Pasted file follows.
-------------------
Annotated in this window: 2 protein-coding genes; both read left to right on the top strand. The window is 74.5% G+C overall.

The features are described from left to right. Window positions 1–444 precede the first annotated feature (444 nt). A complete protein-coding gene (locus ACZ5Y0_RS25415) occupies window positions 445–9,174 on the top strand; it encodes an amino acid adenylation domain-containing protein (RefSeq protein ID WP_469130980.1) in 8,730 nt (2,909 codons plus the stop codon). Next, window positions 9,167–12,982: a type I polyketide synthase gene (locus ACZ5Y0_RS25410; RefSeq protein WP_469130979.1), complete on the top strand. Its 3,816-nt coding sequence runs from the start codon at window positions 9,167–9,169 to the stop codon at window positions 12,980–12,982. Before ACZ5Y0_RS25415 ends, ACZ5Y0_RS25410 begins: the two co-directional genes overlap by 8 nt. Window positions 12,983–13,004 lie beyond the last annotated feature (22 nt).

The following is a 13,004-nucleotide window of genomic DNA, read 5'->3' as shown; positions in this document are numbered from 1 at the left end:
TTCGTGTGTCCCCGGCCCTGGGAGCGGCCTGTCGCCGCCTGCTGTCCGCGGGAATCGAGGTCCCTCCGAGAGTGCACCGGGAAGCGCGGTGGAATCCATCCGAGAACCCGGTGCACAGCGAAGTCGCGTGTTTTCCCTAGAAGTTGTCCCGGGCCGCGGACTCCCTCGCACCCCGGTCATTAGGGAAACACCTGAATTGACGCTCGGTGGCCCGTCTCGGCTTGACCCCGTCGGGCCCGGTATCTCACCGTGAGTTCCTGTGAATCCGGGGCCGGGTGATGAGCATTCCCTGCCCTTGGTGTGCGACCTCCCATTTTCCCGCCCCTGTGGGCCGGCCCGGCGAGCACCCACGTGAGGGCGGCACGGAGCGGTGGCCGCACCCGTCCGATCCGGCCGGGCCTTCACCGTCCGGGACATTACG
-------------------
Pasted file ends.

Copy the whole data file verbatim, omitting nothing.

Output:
Annotated in this window: 2 protein-coding genes; both read left to right on the top strand. The window is 74.5% G+C overall.

The features are described from left to right. Window positions 1–444 precede the first annotated feature (444 nt). A complete protein-coding gene (locus ACZ5Y0_RS25415) occupies window positions 445–9,174 on the top strand; it encodes an amino acid adenylation domain-containing protein (RefSeq protein ID WP_469130980.1) in 8,730 nt (2,909 codons plus the stop codon). Next, window positions 9,167–12,982: a type I polyketide synthase gene (locus ACZ5Y0_RS25410; RefSeq protein WP_469130979.1), complete on the top strand. Its 3,816-nt coding sequence runs from the start codon at window positions 9,167–9,169 to the stop codon at window positions 12,980–12,982. Before ACZ5Y0_RS25415 ends, ACZ5Y0_RS25410 begins: the two co-directional genes overlap by 8 nt. Window positions 12,983–13,004 lie beyond the last annotated feature (22 nt).

The following is a 13,004-nucleotide window of genomic DNA, read 5'->3' as shown; positions in this document are numbered from 1 at the left end:
TTCGTGTGTCCCCGGCCCTGGGAGCGGCCTGTCGCCGCCTGCTGTCCGCGGGAATCGAGGTCCCTCCGAGAGTGCACCGGGAAGCGCGGTGGAATCCATCCGAGAACCCGGTGCACAGCGAAGTCGCGTGTTTTCCCTAGAAGTTGTCCCGGGCCGCGGACTCCCTCGCACCCCGGTCATTAGGGAAACACCTGAATTGACGCTCGGTGGCCCGTCTCGGCTTGACCCCGTCGGGCCCGGTATCTCACCGTGAGTTCCTGTGAATCCGGGGCCGGGTGATGAGCATTCCCTGCCCTTGGTGTGCGACCTCCCATTTTCCCGCCCCTGTGGGCCGGCCCGGCGAGCACCCACGTGAGGGCGGCACGGAGCGGTGGCCGCACCCGTCCGATCCGGCCGGGCCTTCACCGTCCGGGACATTACG